It did not take long at all for 2016 to deliver its first unforgettable film. “The Revenant” follows the true-life story of explorer Hugh Glass (Leonardo DiCaprio), who is mauled by a bear during a fur trapping expedition, left for dead by his fellow trappers and subsequently crawls 100 miles back to the nearest American outpost. In translating the story to film, director Alejandro Gonzalez Inarritu takes some hefty liberties with the original events, such as adding in a murdered son to drive the story of revenge. While normally making such a change would seem to cheapen the original story, the bottom line is that the true story of Glass’ return to civilization is essentially one of a man who simply wants his stuff back. As harrowing and miraculous as Glass’ genuine tale is, it leaves precious little for a viewer to get behind. So the addition of a wrongly killed loved one might be the film’s biggest fib, but the underlying gist of the true story remains the same: man nearly killed by bear, left for dead, steadfastly refuses to die.
“The Revenant” is a visceral film. The nearly nine-month shooting schedule was brutal on both cast and crew, and the snowy mountains and forests that serve as backdrop are stark and unforgiving. All of this translates directly through the lens to the viewer, and the film is mentally and emotionally exhausting to watch. DiCaprio’s Glass is a silent protagonist through large stretches of the film, relying instead on sheer physicality to carry the role, and with stunning effect. In support, Tom Hardy and Will Poulter, as fellow real-life explorers John Fitzgerald and Jim Bridger, are DiCaprio’s polar opposites. Where Glass remains silent, Hardy’s Fitzgerald is verbose and indignant, himself feeling wronged by nearly everyone at every turn. Where Glass remains stoic, Poulter, as the 19-year-old Bridger, is a ball of tense, overflowing emotion.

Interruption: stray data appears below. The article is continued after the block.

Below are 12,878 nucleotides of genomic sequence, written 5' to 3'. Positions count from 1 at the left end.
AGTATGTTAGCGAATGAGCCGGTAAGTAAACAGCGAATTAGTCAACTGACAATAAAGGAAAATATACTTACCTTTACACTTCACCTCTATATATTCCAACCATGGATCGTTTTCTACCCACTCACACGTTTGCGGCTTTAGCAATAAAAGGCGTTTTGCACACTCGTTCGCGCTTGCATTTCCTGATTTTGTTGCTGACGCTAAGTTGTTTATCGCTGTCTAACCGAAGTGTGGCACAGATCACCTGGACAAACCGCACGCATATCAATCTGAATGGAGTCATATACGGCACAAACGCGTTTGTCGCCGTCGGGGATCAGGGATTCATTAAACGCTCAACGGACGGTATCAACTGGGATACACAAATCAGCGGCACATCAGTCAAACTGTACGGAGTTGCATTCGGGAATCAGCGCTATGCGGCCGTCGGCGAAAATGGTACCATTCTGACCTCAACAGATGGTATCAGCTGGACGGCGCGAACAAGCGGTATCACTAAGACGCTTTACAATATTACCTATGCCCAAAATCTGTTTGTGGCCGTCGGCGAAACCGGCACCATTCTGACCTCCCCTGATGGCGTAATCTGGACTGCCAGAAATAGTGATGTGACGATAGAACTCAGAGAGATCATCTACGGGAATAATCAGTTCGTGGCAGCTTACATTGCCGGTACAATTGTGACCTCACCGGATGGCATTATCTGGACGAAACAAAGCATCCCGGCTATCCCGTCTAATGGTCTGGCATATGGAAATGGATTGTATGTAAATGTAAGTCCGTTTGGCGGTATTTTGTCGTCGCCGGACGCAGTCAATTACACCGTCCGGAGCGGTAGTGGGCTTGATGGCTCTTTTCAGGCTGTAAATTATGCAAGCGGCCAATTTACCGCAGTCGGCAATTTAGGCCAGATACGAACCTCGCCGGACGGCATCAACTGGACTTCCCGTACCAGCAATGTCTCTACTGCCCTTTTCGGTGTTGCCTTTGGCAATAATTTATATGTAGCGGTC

All of the performances are noteworthy, with the interplay between Hardy and DiCaprio being the driving force behind the story. But what really makes “The Revenant” work as magnificently as it does is the work behind the camera. Inarritu made the decision to shoot the film almost entirely in-lens, with practical effects, no non-bear Computer Generated Imagery (CGI) and all natural-lighting. It was the latter decision that brought about the long, grueling shooting schedule, as the harsh environments and winter daylight hours gave the crew sometimes as little as 90 minutes of shooting light a day.
All of the long months and difficult work has paid off, though. “The Revenant” is one of the most visually striking films you will see on the big screen, calling to mind the sweeping scope of films like “Dances With Wolves” but played with much more emotional intensity.
And make no mistake, “The Revenant” is an oppressively intense film. The two major conflict scenes — one at the beginning, and one at the end — are visually brutal and intensely uncomfortable viewing. DiCaprio thew himself completely into the role of Glass, and the physical demands of the film and the environments come right through the lens and wash over the viewer in a way that few films are capable of.
The world of “The Revenant” is not a happy or comfortable one. Even the ending, which could arguably be described as the most upbeat portion of the film, does nothing to ease up on the film’s relentless impact. Long but never tedious, slow but never boring, “The Revenant” is poised to be remembered as the first genuinely vital film of 2016. CV